# Revision history [back]

By using f(x)= syntax, your are defining a Symbolic function of the symbolic variable x. Then floor(x) is a symbolic expression. And mod just don't eat a symbolic expression as first argument.

sage: a = floor(x)
sage: type(a)
<type 'sage.symbolic.expression.Expression'>
sage: mod(a, 5)   # raises value error


Use Python way of defining a function:

sage: def f(x): return mod(floor(x), 5)
sage: f(17.3)
2


See also Some Common Issues with Functions in the Sage Guided tour.

By using f(x)= syntax, your are defining a Symbolic function of the symbolic variable x. Then floor(x) is a symbolic expression. And mod just don't eat a symbolic expression as first argument.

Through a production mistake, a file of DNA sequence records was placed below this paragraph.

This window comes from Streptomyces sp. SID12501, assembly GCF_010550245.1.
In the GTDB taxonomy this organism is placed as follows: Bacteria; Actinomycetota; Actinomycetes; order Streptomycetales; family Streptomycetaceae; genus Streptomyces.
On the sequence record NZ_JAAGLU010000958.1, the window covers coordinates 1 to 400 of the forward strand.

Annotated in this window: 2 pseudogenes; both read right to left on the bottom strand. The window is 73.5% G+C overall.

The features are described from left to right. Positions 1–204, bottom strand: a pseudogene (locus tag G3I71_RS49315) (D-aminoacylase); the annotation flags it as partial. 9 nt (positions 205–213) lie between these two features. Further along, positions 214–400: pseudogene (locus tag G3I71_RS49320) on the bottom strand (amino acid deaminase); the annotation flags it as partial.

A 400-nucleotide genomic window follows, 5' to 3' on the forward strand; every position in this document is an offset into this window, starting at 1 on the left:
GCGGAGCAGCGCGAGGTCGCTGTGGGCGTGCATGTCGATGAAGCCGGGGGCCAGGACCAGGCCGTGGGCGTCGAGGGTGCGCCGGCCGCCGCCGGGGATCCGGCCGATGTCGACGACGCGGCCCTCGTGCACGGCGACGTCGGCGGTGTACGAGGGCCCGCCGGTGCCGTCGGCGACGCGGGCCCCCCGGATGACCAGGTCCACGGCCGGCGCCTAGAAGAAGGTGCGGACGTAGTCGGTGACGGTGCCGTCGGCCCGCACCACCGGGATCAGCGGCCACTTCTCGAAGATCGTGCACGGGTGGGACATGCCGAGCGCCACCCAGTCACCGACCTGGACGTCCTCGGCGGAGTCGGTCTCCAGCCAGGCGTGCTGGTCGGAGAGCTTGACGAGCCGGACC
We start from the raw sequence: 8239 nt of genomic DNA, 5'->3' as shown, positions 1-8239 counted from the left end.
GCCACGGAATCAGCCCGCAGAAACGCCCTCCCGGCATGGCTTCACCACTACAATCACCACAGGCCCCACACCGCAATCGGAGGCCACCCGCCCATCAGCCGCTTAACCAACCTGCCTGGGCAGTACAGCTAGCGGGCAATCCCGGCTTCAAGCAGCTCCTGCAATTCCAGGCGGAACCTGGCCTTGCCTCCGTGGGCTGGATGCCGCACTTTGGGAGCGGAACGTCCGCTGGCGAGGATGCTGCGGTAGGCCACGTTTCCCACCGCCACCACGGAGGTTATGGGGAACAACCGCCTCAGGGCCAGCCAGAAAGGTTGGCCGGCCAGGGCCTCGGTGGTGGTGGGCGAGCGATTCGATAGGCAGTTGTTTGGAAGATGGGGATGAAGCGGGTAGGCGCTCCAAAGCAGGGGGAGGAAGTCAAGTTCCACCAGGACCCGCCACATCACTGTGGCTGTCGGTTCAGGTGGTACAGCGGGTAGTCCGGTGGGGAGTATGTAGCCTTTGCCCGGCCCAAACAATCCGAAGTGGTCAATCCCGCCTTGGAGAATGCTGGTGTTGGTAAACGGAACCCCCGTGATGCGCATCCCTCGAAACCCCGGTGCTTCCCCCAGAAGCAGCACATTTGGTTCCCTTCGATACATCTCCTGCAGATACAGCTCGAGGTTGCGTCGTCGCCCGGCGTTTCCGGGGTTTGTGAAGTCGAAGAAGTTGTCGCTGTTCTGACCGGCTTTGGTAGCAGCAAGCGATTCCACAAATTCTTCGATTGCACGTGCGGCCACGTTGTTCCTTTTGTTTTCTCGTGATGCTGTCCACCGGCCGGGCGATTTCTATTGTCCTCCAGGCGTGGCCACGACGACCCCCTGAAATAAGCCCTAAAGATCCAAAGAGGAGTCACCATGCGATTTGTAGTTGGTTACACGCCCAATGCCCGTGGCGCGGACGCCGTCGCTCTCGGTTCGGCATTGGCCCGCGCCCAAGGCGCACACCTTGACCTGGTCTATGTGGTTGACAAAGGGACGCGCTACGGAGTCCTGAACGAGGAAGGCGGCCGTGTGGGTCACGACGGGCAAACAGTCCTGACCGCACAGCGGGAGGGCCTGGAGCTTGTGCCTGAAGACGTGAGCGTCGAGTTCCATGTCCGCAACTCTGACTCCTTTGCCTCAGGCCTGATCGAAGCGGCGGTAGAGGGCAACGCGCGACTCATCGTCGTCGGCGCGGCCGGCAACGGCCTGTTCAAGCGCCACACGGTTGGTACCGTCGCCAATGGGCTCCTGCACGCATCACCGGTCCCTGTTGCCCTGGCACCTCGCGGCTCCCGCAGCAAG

sage: a = floor(x)
sage: type(a)
<type 'sage.symbolic.expression.Expression'>
sage: mod(a, 5)   # raises value type error


Use Python way of defining a function:

sage: def f(x): return mod(floor(x), 5)
sage: f(17.3)
2


See also Some Common Issues with Functions in the Sage Guided tour.

By using f(x)= syntax, your are defining a Symbolic function of the symbolic variable x. Then floor(x) is a symbolic expression. And mod just don't eat a symbolic expression as first argument.

sage: a = floor(x)
sage: type(a)
<type 'sage.symbolic.expression.Expression'>
sage: mod(a, 5)   # raises type error


Use Python way of defining a function:

sage: def f(x): return mod(floor(x), 5)
sage: f(17.3)
2


See also this post or the section Some Common Issues with Functions in the Sage Guided tour.